Visual Schedules/Task Analysis
- ChoiceWorks App: ($9.99) Upload your own pictures or use the ones in their library to make visual schedules or a task analysis (steps to complete one task). Here is an example of a sample morning schedule. The play button reads the schedule to the child, or they can tap each picture to hear what it is.
- Wait For It ($1.99) : Visual Timer with picture supports. It’s from the company that makes PECS.
- TaskAnalysis (free): A free app that allows you to break down a task into manageable steps to encourage independence in completing tasks. You can add text, picture or even video to help model and prompt along the way.
- Children’s countdown (free): A fun visual timer you can pull up on your phone or iPad to help your child transition between tasks.
- A Day in Our Shoes lists 10 Free Visual Timers.
This is a scary thing for many parents, so in addition to any math packets sent home, consider math card games or real-life math practice (recipes use fractions, budgeting for shopping items, etc.) or accessing a good math website:
Standards may fall by the wayside for a while, and that’s okay. Any form of reading is good! Search for articles on subjects your children are interested in and ask them to read and tell you about what they learned, or read with your child and ask them questions. Audiobooks are also great.
Many companies have made their resources available for free for parents and teachers:
- The Barbara Bush Foundation for Literacy Educational Toolkit for At-Home Learning offers free online resources that can help children continue to build critical literacy skills while schools are closed.
- Khan Academy Kids (geared towards ages 2-7)
- Letterland / Phonics Online
- Lexia online programs to use at home
- Nessy programs are designed to help students of all abilities learn to read, write, spell and type, especially those who learn differently. Free trial available.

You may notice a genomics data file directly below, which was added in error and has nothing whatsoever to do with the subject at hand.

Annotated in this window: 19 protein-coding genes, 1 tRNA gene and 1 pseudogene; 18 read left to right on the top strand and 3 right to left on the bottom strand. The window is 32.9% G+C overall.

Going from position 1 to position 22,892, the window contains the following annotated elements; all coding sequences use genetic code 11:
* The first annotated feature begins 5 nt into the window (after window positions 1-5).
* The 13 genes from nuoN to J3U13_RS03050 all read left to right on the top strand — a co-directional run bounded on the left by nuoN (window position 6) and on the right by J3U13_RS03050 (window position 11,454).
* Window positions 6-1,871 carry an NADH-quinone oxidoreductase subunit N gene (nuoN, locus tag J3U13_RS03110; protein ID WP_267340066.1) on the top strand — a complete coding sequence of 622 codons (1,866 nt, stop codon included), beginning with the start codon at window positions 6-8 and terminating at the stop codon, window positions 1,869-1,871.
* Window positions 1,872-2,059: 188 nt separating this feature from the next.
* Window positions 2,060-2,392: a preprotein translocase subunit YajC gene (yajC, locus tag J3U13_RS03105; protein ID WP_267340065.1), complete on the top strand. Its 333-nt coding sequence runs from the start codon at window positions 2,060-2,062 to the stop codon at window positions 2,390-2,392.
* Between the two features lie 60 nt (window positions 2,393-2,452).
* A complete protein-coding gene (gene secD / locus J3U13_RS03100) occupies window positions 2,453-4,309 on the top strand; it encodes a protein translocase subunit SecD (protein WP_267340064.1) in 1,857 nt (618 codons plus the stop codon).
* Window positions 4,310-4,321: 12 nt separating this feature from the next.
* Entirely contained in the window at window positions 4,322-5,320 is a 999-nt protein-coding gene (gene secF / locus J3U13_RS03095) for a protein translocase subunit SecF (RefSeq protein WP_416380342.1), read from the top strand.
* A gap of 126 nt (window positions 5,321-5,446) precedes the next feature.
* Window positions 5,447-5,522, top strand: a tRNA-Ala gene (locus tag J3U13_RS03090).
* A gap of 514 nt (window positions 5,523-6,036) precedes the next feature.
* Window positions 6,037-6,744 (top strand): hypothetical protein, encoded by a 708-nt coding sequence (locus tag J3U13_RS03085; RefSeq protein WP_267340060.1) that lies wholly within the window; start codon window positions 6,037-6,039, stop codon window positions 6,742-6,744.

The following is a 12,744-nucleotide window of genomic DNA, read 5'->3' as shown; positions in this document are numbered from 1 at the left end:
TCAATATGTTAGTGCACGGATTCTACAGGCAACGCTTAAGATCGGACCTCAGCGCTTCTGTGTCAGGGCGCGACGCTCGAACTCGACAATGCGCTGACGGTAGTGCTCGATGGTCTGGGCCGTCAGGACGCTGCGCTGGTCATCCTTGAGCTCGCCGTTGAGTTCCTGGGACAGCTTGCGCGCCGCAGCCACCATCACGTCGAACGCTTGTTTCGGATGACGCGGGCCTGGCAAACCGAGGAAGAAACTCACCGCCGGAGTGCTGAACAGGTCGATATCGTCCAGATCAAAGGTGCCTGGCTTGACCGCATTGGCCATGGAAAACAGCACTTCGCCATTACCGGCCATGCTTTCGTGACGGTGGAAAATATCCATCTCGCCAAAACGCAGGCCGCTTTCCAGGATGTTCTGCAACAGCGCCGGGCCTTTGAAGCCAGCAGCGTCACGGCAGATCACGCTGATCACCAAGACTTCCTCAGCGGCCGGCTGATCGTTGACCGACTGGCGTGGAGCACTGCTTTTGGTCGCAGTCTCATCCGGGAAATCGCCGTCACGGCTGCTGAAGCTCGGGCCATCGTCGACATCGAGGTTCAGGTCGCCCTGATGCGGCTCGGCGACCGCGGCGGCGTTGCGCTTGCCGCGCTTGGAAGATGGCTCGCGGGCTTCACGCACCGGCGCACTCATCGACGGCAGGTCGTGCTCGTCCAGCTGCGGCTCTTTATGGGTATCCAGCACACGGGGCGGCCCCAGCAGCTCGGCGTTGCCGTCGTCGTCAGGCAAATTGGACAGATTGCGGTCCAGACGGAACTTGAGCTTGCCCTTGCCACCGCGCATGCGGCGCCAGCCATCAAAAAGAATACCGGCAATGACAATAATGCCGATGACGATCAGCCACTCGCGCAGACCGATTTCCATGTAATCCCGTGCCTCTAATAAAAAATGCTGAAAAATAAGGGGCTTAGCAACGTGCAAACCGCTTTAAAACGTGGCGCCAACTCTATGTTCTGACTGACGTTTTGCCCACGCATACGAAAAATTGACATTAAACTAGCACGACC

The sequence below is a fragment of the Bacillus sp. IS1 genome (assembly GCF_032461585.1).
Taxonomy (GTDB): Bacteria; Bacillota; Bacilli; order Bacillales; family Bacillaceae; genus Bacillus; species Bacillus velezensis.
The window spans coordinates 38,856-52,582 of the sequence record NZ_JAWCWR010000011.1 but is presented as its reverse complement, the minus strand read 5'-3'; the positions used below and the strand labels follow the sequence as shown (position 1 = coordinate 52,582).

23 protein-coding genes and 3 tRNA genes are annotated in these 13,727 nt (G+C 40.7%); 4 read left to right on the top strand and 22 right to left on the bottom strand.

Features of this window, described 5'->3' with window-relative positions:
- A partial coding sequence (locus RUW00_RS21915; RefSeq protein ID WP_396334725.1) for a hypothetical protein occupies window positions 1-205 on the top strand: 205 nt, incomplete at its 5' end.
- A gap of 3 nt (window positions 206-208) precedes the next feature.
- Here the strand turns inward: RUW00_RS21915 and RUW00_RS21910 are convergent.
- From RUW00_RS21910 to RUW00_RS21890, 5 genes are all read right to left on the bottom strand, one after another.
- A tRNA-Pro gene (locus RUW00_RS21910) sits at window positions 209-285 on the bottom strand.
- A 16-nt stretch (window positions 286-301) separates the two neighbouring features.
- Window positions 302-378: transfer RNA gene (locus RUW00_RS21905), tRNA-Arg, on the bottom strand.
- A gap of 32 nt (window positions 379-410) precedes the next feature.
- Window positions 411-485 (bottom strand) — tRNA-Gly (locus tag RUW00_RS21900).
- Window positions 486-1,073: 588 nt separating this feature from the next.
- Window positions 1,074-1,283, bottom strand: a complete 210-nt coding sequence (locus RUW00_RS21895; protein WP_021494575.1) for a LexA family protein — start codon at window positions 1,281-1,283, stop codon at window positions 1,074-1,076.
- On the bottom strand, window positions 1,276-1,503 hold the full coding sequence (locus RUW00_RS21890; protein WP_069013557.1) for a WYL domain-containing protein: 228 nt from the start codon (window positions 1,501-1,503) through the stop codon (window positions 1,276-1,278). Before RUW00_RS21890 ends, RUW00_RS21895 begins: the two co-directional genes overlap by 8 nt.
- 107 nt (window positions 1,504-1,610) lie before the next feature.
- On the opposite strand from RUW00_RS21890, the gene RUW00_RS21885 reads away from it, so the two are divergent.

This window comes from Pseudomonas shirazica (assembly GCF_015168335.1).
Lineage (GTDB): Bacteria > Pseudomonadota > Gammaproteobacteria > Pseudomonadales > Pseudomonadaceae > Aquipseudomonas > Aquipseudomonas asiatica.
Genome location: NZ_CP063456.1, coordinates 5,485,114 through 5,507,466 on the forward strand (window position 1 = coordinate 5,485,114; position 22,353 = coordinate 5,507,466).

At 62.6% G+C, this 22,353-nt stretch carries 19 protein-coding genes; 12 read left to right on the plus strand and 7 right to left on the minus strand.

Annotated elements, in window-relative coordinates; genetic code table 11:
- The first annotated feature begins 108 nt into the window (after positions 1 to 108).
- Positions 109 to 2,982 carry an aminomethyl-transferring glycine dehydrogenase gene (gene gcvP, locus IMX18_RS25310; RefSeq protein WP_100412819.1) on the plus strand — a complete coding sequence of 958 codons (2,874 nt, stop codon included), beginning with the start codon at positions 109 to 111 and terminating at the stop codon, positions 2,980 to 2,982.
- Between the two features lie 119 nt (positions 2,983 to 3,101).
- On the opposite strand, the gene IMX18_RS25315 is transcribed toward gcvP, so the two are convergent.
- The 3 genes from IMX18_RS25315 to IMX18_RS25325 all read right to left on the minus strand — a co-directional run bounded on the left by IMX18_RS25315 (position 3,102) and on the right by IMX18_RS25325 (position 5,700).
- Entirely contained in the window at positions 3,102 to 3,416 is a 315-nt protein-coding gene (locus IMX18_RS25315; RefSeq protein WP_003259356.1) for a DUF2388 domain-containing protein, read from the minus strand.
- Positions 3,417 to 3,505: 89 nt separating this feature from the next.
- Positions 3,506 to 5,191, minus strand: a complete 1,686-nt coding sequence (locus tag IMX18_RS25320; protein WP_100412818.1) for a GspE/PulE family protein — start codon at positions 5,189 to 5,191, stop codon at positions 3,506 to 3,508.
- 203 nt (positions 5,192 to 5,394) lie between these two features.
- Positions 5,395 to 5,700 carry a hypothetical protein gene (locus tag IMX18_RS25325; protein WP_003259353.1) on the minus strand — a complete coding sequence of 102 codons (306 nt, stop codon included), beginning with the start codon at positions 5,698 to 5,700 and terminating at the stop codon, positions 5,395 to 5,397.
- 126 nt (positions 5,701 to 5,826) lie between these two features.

- Raz-kids.com (free through the end of the school year)
- Reading Rockets offers a wealth of research-based reading strategies, lessons, and activities
- ReadWriteThink: “our mission is to provide educators, parents, and afterschool professionals with access to the highest quality practices in reading and language arts instruction by offering the very best in free materials.”
- Reach Out and Read: “Reach Out and Read is committed to helping families understand the benefits of reading with children from infancy—and providing the support they need to make reading a habit.”
- Scholastic Creates Free, Open-Access Digital Hub to Help Keep Students Learning While Schools are Disrupted by Coronavirus (courses providing approximately three hours of learning per day, including writing and research projects, virtual field trips, and geography challenges; accessible on any device; no sign up is required; will remain free and open indefinitely)
- U.S. Department of Education’s Talk, Read, and Sing Together Every Day! Tip Sheets for Families, Caregivers and Early Learning Educators provide families, caregivers and early educators with research-based tips for talking, reading, and singing with young children every day beginning from birth.
- Supporting Students During COVID-19 Closures
Audiobook/ Animated book resources:
Have your child send an email, write a story, animate a story, write letters to people in nursing homes or kids in hospitals, using whatever means possible. Check out the Daily Writing Prompts, Inspired by The New York Times.
Practice typing skills online
English Language Learners
Bring science into the mix more naturally. Plant seeds, take nature walks, cook, find a topic of interest etc. Or, as always, go online:
Social Studies / History
You can watch and debrief the news with your child. There are also so many “virtual world” options opening up online, many of them for free.
- Crash Course – World History, US History, Economics (Youtube – Crash Course)
- iCivics Games
- HippoCampus – Homework and Study Help – Free help with your algebra, biology, environmental science, American government, US history, physics and religion homework
- Coronavirus Resources: Teaching, Learning and Thinking Critically is a regularly updated site with “ideas for working, at school or at home, with content from The Times and other reliable sources about this global pandemic.”
Provide daily (or even hourly) opportunities for your child to move and be active. Use a web based fitness app, a YouTube exercise video, or have your child walk the dog or do jumping jacks (or vacuum the house?)
Online free art lessons:
Museums / Art → Look at, respond to, and discuss visual art together!
Free performances to watch online
Social and emotional learning